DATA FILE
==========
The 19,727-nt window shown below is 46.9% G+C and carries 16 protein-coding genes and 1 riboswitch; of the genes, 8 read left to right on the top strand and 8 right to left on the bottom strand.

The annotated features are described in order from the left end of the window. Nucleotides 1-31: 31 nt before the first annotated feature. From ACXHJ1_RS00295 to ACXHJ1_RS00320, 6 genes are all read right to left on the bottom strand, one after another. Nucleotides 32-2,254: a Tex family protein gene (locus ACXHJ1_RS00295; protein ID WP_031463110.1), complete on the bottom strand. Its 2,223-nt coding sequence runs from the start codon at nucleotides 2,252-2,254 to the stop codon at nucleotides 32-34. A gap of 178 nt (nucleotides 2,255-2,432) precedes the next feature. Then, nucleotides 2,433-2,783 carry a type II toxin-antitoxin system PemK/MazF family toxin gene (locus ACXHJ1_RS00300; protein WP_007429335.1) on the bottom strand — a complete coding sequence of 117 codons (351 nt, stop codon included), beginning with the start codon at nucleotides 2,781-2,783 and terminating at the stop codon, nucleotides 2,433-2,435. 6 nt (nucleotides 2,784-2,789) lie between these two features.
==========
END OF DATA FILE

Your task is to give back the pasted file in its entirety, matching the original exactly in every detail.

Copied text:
The 19,727-nt window shown below is 46.9% G+C and carries 16 protein-coding genes and 1 riboswitch; of the genes, 8 read left to right on the top strand and 8 right to left on the bottom strand.

The annotated features are described in order from the left end of the window. Nucleotides 1-31: 31 nt before the first annotated feature. From ACXHJ1_RS00295 to ACXHJ1_RS00320, 6 genes are all read right to left on the bottom strand, one after another. Nucleotides 32-2,254: a Tex family protein gene (locus ACXHJ1_RS00295; protein ID WP_031463110.1), complete on the bottom strand. Its 2,223-nt coding sequence runs from the start codon at nucleotides 2,252-2,254 to the stop codon at nucleotides 32-34. A gap of 178 nt (nucleotides 2,255-2,432) precedes the next feature. Then, nucleotides 2,433-2,783 carry a type II toxin-antitoxin system PemK/MazF family toxin gene (locus ACXHJ1_RS00300; protein WP_007429335.1) on the bottom strand — a complete coding sequence of 117 codons (351 nt, stop codon included), beginning with the start codon at nucleotides 2,781-2,783 and terminating at the stop codon, nucleotides 2,433-2,435. 6 nt (nucleotides 2,784-2,789) lie between these two features.